How can you tell whether your dog’s symptoms are parvo symptoms?
Sarah’s dog wasn’t looking well. Her coat had lost its sheen, and she didn’t seem to have any energy. Instead of following Sarah into the kitchen in the morning as she usually did, she stayed in her bed, lying on her side.
What could be the matter? Sarah bent down to examine her sweet little doggie. Seeing were no clear signs she could recognize, she tried to coax her pet to get up. Minkie obliged, pulling herself slowly to her feet and padding down the hallway after her human companion.
Sarah (not her real name) watched her all day for changes in her behavior. Minkie seemed happy enough as the day wore on, but she didn’t have much appetite at dinnertime.
Sarah decided to call the vet. She made an appointment to take thtee dog in the following day.
After taking urine and blood samples, the vet ran some tests. Fifteen minutes later, she came out and told Sarah the dog had contracted the parvo virus and would need to be hopsitalized for five to seven days.
This was not good news, to say the least.
Sarah was puzzled. She had worked in a veterinary office one summer in college, and had seen dogs with parvo. Minkie had been vaccinated, and was not exhibiting the obvious parvo symptoms of diarrhea and vomiting. How could she have parvo without symptoms?
Although most dogs get canine diarrhea or vomit with parvo, the vet told her, this is not always the case. And it could be that she had been alert enough to call for help in the earliest stages, before the vomiting and diarrhea started.
The ability to recognize parvo symptoms early is critically important in saving a dog from this deadly virus. Even a vaccinated dog can be vulnerable under certain conditions. And parvo is an aggressive, deadly virus. Early treatment is vital to saving your dog’s life.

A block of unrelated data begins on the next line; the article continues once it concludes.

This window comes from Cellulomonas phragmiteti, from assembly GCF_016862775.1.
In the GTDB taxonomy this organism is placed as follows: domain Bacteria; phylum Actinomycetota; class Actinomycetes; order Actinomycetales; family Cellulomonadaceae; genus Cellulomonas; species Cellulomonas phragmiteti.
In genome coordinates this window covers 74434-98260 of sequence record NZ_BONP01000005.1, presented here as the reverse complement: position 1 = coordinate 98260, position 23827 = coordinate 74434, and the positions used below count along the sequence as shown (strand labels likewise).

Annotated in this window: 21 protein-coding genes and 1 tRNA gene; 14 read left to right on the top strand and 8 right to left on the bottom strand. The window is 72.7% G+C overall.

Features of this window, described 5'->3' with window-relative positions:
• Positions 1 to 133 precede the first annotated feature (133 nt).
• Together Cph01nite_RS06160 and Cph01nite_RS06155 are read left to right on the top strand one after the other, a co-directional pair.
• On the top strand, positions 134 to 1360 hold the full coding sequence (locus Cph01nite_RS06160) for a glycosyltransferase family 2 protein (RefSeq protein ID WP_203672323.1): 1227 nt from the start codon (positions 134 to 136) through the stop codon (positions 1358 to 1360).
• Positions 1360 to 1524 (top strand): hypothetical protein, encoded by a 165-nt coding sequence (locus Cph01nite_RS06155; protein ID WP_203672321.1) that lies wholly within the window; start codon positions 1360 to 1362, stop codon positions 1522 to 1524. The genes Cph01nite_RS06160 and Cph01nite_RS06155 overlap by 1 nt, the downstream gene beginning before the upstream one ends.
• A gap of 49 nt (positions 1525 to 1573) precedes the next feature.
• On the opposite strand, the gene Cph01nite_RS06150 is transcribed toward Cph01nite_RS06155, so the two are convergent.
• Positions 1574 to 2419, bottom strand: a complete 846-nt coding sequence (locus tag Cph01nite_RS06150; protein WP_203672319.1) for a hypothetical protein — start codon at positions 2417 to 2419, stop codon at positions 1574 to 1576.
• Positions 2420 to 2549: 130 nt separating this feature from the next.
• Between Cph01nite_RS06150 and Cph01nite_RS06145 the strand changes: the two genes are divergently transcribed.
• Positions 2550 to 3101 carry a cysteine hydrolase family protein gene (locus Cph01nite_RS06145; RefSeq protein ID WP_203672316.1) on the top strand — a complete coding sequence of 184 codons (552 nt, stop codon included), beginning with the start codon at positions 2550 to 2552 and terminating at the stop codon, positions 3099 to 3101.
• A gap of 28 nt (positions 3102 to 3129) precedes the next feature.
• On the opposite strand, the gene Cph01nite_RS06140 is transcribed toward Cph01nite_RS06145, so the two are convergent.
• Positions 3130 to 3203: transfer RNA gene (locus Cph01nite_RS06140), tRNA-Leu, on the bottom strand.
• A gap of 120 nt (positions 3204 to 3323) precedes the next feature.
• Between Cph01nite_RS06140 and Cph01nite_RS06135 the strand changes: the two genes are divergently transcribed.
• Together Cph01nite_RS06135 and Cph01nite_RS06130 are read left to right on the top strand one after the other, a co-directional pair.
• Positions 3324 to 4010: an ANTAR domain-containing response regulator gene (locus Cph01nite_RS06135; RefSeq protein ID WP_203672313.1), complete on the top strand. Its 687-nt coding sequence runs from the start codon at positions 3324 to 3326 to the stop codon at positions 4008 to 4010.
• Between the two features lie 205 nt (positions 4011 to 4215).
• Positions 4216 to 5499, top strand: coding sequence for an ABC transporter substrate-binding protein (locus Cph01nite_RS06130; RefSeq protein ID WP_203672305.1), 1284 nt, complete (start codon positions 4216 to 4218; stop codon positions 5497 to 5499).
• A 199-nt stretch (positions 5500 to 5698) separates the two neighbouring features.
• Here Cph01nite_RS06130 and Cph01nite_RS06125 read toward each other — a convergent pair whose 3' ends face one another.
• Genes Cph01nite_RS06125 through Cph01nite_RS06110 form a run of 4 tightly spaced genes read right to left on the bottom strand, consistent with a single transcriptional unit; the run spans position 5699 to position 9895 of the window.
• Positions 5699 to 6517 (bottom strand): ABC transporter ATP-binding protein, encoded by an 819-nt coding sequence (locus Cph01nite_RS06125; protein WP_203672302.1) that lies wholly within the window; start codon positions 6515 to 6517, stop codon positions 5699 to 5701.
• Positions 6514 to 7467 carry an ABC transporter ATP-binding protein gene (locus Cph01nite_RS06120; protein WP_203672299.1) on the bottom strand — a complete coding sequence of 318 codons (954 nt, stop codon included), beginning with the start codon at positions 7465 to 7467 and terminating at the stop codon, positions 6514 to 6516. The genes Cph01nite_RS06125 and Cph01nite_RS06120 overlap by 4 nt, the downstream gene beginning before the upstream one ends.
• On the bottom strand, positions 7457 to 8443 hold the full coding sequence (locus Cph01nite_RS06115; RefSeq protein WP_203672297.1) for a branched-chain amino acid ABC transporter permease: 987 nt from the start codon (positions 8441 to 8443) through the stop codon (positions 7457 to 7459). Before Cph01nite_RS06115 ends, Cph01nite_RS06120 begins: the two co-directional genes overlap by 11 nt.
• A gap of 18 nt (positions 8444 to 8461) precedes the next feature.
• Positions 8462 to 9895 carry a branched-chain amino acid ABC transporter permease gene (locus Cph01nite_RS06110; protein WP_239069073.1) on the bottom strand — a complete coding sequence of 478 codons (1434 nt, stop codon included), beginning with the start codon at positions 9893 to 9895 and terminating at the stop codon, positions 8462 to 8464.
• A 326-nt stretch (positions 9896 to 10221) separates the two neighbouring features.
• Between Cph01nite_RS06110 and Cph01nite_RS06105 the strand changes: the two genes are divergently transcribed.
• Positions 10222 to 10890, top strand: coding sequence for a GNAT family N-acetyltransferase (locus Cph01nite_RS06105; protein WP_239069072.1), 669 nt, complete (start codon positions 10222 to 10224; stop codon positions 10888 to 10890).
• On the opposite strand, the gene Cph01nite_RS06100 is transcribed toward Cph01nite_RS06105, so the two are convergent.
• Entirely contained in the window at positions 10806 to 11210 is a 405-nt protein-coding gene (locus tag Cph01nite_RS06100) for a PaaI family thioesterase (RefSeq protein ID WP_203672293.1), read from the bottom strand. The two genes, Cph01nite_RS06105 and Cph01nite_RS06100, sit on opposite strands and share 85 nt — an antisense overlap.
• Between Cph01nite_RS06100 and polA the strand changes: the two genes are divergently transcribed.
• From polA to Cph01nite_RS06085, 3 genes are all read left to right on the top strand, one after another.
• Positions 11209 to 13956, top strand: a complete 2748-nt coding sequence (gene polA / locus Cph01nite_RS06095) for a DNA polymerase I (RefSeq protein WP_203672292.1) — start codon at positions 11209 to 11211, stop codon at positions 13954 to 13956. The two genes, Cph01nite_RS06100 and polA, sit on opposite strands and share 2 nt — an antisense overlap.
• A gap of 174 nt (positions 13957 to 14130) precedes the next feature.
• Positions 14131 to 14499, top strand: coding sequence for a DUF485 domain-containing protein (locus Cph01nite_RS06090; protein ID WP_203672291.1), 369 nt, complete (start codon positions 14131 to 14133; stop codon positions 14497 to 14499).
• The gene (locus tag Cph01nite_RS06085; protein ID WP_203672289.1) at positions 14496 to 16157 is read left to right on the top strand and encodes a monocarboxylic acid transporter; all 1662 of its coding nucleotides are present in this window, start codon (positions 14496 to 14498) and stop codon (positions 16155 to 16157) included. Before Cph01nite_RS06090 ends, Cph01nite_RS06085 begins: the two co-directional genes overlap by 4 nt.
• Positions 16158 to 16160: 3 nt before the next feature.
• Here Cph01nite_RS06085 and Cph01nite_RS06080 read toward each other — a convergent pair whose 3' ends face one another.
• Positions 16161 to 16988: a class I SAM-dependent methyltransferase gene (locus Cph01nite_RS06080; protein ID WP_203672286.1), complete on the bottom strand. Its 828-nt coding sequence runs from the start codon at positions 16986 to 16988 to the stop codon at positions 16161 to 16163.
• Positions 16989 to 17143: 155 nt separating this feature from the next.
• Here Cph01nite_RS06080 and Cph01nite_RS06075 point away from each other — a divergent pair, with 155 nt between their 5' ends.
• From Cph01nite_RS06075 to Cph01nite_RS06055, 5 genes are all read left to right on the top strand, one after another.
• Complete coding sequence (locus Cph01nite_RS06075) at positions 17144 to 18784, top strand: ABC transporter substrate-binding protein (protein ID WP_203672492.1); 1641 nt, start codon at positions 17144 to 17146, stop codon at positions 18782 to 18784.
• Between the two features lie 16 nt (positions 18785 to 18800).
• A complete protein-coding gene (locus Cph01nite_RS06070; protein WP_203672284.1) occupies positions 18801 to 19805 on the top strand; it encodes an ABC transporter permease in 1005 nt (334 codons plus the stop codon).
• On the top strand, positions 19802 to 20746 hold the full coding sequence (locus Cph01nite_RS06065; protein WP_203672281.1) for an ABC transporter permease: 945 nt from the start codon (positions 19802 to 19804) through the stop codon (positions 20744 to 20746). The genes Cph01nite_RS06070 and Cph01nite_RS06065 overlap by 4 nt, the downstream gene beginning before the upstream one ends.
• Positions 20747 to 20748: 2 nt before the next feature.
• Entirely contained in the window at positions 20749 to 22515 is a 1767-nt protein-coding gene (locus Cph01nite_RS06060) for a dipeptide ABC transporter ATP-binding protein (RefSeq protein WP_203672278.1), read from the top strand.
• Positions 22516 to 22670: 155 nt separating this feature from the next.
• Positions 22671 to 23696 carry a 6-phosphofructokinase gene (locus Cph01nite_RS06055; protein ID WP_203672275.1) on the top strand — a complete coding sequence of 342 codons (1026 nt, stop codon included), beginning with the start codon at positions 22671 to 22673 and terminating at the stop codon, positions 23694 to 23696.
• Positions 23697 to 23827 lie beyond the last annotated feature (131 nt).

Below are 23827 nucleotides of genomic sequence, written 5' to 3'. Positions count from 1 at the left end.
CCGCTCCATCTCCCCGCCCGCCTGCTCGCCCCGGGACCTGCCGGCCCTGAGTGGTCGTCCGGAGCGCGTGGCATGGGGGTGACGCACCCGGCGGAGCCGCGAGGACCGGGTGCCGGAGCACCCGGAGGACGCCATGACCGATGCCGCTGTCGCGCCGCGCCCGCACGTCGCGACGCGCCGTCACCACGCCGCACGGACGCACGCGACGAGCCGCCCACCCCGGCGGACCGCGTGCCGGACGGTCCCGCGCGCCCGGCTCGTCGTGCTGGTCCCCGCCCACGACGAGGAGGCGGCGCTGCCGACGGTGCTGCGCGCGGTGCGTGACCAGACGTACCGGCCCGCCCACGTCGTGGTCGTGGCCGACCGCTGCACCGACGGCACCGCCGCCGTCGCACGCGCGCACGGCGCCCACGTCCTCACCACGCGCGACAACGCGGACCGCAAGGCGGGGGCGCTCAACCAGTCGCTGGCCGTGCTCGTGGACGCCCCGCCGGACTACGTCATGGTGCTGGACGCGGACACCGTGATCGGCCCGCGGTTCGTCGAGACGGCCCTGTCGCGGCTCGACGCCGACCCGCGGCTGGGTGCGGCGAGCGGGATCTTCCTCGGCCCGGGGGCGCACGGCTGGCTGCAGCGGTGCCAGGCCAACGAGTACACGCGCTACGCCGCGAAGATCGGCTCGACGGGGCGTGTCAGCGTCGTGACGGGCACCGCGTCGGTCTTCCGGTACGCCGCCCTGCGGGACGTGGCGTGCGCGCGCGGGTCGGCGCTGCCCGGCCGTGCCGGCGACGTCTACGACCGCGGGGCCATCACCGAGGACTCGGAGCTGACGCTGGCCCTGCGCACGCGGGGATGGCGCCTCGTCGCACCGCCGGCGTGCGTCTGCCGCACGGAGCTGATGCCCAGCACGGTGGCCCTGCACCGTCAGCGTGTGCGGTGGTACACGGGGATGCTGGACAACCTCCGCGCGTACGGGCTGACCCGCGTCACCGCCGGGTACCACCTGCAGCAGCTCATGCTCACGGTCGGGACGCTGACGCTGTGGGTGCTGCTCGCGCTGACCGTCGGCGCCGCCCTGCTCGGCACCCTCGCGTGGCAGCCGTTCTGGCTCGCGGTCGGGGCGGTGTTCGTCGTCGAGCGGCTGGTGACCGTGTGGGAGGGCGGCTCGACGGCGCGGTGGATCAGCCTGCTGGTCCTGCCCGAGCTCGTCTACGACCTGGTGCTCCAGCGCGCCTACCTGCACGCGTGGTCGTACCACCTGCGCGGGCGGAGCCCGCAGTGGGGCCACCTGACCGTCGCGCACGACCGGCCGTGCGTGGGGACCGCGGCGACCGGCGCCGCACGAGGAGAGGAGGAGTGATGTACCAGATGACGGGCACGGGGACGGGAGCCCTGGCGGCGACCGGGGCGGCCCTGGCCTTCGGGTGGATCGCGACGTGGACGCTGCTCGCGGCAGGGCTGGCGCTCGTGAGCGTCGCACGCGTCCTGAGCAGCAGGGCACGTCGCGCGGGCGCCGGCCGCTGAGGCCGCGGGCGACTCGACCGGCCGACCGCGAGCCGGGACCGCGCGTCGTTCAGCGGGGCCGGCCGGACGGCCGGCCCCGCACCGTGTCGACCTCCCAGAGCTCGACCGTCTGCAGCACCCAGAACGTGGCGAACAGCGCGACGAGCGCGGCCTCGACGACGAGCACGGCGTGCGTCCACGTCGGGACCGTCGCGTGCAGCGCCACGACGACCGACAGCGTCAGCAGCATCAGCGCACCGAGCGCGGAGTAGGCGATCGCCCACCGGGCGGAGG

How would you know whether your dog had early symptoms of parvo?
Here are some things to keep in mind:
- The most prominent parvo symptoms are frothy vomit (clear or greenish in color) and yellow diarrhea. After a few days, the diarrhea may be bloody, reddish-brown in color. But not all dogs will show these symptoms before it’s too late.
- Parvo attacks the abdominal area. If you probe that area and your dog whimpers, that is a sign of pain that may be a symptom of parvo. Dogs are good at hiding their pain, so you generally have to push against their organs to get them to vocalize it.
- Constant licking of the abdomen may also be an indication of abdominal pain.
- If your dog is lying on its side and not wanting to get up, that is often a sign of abdominal pain.
- A dog experiencing abdominal distress will not want to eat. If your dog is not eating, something is wrong. You may even notice an obvious loss of weight in later stages as its body becomes dehydrated from the vomiting and diarrhea.
- Is your dog hiding under the bed or in the closet? He or she is probably not playing hide-and-seek. Dogs do not like to be seen in pain. It’s an old instinct left over from pack living.
- Are your dog’s eyes red and runny?
- Your pet may have a thick drool from the mouth.
- If you put your hand over your pet’s heart, you may feel a fast beat. This is hard to recognize, however, if you don’t have a base line to calibrate from. Most people don’t have any real idea how fast a dog’s heart should be beating.
- Fever. But this can be difficult to recognize, too. A dog’s normal temperature is higher than a human’s, so chances are your dog will feel warm to your touch even if it doesn’t have a fever.
Sarah responded quickly, and with early treatment her pet pulled through. She has had no further problems. She’s lucky.
The luckiest a dog can be is to never contract parvo at all. Second luckiest? You respond to the first sign of changes in your dog’s habits and get your pet to the vet right away. Beyond that? Your pet’s chances of survival plummet.
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Chiwah Carol Slater
The Pet Story Passionista
Word Weaver Chiwah
Founder, PetWrites.com, WriteYourWayToProsperity.com, WordWeaver4U.com
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